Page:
Growing up in a musical family, Evan Kahn hated noise. As a child, he would leave the room when his opera singer mother was teaching voice lessons. He tried following in the footsteps of his father, a jazz pianist, but despised his piano lessons and rebelled by hitting his teacher in the face. But one fateful day, Evan heard a piece by Modest Mussorgsky orchestrated by Maurice Ravel called “Pictures at an Exhibition,” and something inside him clicked. He realized the beauty in music, and at age nine, began playing the cello.
Residing in Los Angeles, Evan had the privilege of attending a public high school with one of the best orchestra programs in the country. He also had the opportunity to study with the principal cellist of the LA Opera. When it came time to find a college, Evan considered pursuing a more scientific focus in chemistry or physics, but ultimately, he decided to further his skills as a cellist in college. “I can’t live without the thing,” Evan says. “If you think you can live without your instrument, you shouldn’t be a professional musician. There are too many of us as it is.” And so, Evan found himself at Carnegie Mellon. While it’s no LA, he thinks Pittsburgh is a great change of pace for college, and he’s appreciative of the intellectual diversity on campus. Plus, it’s just the right amount of quirky.
Now a junior, Evan has really dedicated his life to his art. He has played all sorts of venues, from nightclubs to Carnegie Hall — although the latter was with his high school orchestra, which he insists doesn’t count. Although it gets more and more difficult to be satisfied with your own performance as you improve, Evan says there are two things that always make the music worth it. One part is the simple exhilaration of jamming with his friends, and the other part comes when he feels himself relaying the influence of a higher power to his audience through his music. “Don’t get me wrong, I don’t believe in ‘God,’” Evan says. “But I can’t play good classical music and not believe that I’m connecting with something greater.”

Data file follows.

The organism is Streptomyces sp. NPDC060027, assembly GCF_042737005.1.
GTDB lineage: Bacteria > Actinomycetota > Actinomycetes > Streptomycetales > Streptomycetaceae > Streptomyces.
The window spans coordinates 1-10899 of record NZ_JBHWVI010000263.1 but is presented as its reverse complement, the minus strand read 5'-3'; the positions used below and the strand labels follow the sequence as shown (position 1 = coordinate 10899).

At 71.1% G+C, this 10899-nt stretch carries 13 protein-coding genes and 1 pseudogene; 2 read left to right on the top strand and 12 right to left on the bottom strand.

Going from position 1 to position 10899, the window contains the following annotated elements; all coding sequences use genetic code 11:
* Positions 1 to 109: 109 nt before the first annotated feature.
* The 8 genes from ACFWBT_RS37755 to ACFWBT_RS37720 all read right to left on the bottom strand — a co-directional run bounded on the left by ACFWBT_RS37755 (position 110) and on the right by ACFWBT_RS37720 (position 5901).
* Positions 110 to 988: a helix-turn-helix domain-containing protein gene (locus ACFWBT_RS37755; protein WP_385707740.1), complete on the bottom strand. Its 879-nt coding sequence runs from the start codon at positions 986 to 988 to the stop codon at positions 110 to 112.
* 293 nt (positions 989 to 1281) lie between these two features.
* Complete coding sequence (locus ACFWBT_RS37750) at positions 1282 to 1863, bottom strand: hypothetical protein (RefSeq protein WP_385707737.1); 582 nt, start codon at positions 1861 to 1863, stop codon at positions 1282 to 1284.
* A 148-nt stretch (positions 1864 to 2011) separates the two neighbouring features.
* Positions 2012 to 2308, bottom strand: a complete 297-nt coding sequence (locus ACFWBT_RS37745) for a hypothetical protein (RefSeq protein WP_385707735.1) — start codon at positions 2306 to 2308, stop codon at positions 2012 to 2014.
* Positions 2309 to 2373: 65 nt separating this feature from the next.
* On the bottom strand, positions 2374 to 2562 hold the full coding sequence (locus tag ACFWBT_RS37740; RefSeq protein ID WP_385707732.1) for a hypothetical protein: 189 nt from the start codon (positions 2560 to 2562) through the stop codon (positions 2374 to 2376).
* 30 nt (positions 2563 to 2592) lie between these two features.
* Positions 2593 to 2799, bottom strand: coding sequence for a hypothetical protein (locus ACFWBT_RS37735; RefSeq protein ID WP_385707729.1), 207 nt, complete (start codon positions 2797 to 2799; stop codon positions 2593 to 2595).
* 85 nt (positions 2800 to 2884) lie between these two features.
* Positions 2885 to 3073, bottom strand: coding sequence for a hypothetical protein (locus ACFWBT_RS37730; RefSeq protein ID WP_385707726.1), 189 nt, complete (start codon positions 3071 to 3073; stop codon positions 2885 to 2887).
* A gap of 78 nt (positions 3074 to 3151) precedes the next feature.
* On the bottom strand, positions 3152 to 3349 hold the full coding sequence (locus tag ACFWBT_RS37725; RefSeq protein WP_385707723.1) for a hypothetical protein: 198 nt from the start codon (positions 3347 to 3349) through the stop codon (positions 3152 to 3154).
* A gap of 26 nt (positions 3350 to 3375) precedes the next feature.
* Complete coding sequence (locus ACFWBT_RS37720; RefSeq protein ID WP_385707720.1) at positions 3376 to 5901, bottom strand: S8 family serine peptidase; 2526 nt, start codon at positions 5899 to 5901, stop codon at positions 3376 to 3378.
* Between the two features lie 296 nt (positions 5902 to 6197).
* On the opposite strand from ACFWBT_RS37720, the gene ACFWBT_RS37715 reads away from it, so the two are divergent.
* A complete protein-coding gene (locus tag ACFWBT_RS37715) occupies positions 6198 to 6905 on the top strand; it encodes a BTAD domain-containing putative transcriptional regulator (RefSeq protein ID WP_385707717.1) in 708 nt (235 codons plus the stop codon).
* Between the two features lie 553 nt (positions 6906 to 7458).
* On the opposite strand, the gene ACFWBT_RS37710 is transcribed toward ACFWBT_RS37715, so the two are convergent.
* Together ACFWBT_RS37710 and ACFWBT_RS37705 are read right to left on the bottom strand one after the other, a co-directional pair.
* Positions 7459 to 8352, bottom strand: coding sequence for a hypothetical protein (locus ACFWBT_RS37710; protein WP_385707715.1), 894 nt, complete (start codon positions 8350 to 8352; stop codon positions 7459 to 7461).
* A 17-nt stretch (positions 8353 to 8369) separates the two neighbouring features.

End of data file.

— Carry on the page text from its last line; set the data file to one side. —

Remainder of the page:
While he finds that rehearsal takes up much of his time, Evan makes time every Sunday for his duties as the Tartan’s copy manager. As copy manager, he spends the whole day working with the Tartan staff and his own copy staff to make sure every issue of our school paper is easy-to-read and error free. His interest in copyediting coincides with his professional writing major — he’d like to do some freelance work in editing upon graduation.
Before he graduates from Carnegie Mellon, Evan has two goals. First, take up archery again — practicing cello hasn’t left much time for that. Second, play cello on the roof of the UC. Doable? Sure! But when he does leave, Evan hopes to play in pits for musicals and opera productions for a well-known and well-paying company, all while doing some freelance editing on the side. Wherever his future takes him, you can be sure that Evan will have his cello by his side.